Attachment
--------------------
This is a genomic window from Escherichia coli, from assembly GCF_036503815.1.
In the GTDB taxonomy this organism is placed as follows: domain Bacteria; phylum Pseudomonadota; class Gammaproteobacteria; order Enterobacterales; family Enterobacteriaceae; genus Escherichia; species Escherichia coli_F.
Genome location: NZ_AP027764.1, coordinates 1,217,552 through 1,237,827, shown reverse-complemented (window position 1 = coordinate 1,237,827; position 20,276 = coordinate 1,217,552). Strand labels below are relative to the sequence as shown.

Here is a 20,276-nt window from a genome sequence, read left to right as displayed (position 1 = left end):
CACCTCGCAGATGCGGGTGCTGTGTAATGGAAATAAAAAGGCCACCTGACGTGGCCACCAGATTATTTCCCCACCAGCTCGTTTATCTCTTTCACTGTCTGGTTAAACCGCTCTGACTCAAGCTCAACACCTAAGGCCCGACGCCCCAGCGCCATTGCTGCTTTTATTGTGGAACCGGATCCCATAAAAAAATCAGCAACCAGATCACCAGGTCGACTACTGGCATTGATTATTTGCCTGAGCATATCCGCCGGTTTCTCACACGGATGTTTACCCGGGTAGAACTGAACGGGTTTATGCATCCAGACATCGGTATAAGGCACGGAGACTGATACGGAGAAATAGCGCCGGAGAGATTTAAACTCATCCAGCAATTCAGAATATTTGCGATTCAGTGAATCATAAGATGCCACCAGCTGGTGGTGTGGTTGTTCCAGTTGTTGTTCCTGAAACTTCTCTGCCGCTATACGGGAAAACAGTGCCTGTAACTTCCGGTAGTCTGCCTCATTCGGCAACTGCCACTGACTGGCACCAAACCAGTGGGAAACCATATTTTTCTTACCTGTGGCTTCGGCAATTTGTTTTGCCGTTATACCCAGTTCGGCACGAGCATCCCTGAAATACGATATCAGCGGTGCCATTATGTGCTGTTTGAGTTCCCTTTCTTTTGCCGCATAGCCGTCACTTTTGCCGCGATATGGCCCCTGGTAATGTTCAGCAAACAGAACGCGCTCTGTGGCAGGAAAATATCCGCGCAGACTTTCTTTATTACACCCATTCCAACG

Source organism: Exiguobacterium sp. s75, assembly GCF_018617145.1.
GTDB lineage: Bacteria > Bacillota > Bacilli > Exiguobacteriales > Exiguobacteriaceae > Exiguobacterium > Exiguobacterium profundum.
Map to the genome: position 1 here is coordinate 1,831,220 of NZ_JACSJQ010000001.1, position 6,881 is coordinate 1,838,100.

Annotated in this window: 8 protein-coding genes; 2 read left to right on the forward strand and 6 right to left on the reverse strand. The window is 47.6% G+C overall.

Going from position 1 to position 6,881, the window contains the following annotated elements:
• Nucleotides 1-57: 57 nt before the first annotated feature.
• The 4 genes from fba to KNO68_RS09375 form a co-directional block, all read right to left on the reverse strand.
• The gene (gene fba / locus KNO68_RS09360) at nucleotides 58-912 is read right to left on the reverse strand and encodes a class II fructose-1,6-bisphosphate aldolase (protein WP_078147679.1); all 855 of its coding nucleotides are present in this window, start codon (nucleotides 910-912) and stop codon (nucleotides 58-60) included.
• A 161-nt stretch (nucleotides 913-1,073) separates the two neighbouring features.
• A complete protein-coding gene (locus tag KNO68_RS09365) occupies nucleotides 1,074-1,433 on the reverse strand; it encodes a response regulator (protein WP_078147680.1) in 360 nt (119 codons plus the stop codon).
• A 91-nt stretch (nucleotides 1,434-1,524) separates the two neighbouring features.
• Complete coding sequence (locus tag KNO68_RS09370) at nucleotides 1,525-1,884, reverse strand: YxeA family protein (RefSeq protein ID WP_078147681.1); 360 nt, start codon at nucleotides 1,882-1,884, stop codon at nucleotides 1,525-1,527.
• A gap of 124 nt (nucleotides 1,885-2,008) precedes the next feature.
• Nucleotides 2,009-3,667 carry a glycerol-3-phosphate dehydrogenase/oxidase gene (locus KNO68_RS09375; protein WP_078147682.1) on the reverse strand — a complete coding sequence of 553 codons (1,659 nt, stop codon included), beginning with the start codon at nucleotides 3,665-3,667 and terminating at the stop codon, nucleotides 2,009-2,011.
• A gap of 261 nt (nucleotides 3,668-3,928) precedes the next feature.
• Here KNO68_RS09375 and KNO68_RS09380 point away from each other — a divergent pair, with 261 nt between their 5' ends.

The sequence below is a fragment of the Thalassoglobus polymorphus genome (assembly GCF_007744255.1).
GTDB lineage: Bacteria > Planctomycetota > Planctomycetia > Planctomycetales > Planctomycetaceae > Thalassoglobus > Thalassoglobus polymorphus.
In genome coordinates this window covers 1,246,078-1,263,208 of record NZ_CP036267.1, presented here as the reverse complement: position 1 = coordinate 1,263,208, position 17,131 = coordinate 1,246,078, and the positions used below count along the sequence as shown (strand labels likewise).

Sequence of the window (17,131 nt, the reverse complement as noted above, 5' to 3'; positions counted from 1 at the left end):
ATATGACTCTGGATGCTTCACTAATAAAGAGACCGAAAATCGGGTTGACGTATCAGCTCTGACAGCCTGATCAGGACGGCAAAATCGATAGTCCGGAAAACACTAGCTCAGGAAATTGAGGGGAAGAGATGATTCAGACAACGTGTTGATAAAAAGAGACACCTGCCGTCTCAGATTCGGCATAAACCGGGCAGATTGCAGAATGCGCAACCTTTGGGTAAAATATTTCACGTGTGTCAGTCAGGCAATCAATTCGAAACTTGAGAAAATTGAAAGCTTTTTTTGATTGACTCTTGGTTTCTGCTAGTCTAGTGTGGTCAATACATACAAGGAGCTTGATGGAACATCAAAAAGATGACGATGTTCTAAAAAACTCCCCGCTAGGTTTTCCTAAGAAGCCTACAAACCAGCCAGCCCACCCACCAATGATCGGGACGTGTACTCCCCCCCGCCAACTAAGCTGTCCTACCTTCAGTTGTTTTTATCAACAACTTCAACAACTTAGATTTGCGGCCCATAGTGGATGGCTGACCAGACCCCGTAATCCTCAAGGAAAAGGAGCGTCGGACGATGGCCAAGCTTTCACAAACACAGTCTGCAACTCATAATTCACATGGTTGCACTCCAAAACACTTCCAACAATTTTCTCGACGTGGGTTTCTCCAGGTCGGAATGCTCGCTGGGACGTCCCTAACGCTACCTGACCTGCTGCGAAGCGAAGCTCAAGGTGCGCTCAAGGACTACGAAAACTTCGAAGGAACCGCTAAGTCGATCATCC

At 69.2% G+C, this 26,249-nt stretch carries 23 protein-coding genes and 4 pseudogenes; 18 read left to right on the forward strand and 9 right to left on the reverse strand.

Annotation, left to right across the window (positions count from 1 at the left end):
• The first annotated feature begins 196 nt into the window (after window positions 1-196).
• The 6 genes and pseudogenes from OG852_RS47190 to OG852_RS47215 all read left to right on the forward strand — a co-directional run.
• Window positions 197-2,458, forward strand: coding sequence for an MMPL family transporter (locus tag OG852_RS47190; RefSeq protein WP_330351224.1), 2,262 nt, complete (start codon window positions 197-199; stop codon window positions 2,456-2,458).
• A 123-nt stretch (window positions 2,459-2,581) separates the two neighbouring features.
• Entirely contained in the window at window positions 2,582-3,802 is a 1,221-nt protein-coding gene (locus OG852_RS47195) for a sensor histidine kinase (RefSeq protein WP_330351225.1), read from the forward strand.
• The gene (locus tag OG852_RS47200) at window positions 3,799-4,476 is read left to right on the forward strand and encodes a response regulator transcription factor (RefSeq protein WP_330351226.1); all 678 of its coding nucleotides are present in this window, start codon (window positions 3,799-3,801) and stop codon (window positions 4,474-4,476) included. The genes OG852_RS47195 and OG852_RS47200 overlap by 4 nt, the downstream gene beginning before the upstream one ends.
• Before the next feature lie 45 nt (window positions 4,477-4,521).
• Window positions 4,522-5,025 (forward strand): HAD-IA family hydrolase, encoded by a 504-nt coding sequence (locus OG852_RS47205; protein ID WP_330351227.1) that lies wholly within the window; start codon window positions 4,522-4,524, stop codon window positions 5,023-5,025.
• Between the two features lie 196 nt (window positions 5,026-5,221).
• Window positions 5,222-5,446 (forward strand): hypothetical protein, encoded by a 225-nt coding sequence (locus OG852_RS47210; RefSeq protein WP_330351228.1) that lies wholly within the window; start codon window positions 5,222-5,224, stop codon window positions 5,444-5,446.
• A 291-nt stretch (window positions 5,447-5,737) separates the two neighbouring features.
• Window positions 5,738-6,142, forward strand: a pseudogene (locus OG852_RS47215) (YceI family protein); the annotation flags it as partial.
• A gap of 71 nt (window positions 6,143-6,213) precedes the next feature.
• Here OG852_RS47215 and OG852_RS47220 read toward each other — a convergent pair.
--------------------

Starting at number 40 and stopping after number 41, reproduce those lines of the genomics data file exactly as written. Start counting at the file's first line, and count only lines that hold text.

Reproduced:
• Window positions 5,738-6,142, forward strand: a pseudogene (locus OG852_RS47215) (YceI family protein); the annotation flags it as partial.
• A gap of 71 nt (window positions 6,143-6,213) precedes the next feature.